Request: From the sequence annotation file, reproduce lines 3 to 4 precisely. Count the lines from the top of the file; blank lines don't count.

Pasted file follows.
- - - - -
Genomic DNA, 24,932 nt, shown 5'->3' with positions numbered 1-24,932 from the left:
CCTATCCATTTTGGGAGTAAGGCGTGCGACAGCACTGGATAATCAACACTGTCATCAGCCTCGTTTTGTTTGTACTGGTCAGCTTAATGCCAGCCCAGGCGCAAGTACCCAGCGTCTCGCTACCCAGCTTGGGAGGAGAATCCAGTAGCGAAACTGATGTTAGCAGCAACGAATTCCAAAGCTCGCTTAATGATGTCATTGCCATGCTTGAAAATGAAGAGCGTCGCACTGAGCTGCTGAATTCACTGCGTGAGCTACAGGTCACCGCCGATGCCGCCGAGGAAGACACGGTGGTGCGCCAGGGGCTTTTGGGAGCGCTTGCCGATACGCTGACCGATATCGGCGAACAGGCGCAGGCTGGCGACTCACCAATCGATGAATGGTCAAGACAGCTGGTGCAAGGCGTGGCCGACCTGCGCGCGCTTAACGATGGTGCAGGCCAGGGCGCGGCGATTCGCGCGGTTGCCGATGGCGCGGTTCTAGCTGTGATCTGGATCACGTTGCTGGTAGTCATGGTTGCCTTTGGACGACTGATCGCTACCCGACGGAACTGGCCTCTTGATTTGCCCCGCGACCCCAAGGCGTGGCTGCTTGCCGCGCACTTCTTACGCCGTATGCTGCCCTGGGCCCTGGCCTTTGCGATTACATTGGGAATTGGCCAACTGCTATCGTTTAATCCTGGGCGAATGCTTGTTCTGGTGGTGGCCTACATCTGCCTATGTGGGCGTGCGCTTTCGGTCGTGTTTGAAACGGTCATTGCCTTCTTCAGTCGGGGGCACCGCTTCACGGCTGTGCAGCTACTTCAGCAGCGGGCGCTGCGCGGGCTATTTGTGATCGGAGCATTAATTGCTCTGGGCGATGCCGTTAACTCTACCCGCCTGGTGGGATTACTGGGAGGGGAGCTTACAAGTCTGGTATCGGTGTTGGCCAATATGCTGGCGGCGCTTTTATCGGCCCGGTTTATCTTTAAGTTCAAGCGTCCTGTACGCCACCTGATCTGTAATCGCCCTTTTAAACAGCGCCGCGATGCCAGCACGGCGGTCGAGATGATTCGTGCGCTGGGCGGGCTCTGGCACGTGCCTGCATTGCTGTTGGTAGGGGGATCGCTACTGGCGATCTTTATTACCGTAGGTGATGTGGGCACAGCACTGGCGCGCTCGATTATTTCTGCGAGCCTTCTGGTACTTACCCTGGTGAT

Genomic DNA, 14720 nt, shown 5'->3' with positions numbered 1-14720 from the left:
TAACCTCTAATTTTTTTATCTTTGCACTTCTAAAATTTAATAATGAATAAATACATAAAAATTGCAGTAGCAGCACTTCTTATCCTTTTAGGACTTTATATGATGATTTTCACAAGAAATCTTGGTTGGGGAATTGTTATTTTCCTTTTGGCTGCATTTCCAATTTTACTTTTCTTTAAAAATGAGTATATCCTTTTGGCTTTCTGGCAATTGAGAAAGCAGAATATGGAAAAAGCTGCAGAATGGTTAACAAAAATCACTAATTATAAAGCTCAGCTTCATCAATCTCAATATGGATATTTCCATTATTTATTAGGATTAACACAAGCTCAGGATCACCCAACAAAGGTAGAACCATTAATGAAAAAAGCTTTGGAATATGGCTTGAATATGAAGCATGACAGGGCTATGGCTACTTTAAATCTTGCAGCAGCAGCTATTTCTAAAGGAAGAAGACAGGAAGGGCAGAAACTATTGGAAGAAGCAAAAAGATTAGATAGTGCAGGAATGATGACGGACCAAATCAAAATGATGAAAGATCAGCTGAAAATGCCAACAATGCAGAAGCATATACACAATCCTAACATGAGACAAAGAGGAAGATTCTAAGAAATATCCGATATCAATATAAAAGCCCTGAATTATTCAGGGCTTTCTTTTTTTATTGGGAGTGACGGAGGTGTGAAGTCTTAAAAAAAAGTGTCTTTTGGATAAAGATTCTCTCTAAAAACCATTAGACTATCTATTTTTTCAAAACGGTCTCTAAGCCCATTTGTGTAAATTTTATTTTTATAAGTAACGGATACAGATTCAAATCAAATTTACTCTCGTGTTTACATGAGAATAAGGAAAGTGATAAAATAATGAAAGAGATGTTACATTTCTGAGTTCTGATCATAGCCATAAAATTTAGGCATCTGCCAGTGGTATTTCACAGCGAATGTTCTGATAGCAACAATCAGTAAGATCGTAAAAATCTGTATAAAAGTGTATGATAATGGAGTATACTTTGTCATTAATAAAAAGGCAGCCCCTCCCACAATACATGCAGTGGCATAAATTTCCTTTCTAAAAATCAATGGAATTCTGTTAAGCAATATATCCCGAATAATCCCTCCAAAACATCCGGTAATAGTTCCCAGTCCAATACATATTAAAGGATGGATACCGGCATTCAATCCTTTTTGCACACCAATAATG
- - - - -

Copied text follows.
Genomic DNA, 14720 nt, shown 5'->3' with positions numbered 1-14720 from the left:
TAACCTCTAATTTTTTTATCTTTGCACTTCTAAAATTTAATAATGAATAAATACATAAAAATTGCAGTAGCAGCACTTCTTATCCTTTTAGGACTTTATATGATGATTTTCACAAGAAATCTTGGTTGGGGAATTGTTATTTTCCTTTTGGCTGCATTTCCAATTTTACTTTTCTTTAAAAATGAGTATATCCTTTTGGCTTTCTGGCAATTGAGAAAGCAGAATATGGAAAAAGCTGCAGAATGGTTAACAAAAATCACTAATTATAAAGCTCAGCTTCATCAATCTCAATATGGATATTTCCATTATTTATTAGGATTAACACAAGCTCAGGATCACCCAACAAAGGTAGAACCATTAATGAAAAAAGCTTTGGAATATGGCTTGAATATGAAGCATGACAGGGCTATGGCTACTTTAAATCTTGCAGCAGCAGCTATTTCTAAAGGAAGAAGACAGGAAGGGCAGAAACTATTGGAAGAAGCAAAAAGATTAGATAGTGCAGGAATGATGACGGACCAAATCAAAATGATGAAAGATCAGCTGAAAATGCCAACAATGCAGAAGCATATACACAATCCTAACATGAGACAAAGAGGAAGATTCTAAGAAATATCCGATATCAATATAAAAGCCCTGAATTATTCAGGGCTTTCTTTTTTTATTGGGAGTGACGGAGGTGTGAAGTCTTAAAAAAAAGTGTCTTTTGGATAAAGATTCTCTCTAAAAACCATTAGACTATCTATTTTTTCAAAACGGTCTCTAAGCCCATTTGTGTAAATTTTATTTTTATAAGTAACGGATACAGATTCAAATCAAATTTACTCTCGTGTTTACATGAGAATAAGGAAAGTGATAAAATAATGAAAGAGATGTTACATTTCTGAGTTCTGATCATAGCCATAAAATTTAGGCATCTGCCAGTGGTATTTCACAGCGAATGTTCTGATAGCAACAATCAGTAAGATCGTAAAAATCTGTATAAAAGTGTATGATAATGGAGTATACTTTGTCATTAATAAAAAGGCAGCCCCTCCCACAATACATGCAGTGGCATAAATTTCCTTTCTAAAAATCAATGGAATTCTGTTAAGCAATATATCCCGAATAATCCCTCCAAAACATCCGGTAATAGTTCCCAGTCCAATACATATTAAAGGATGGATACCGGCATTCAATCCTTTTTGCACACCAATAATG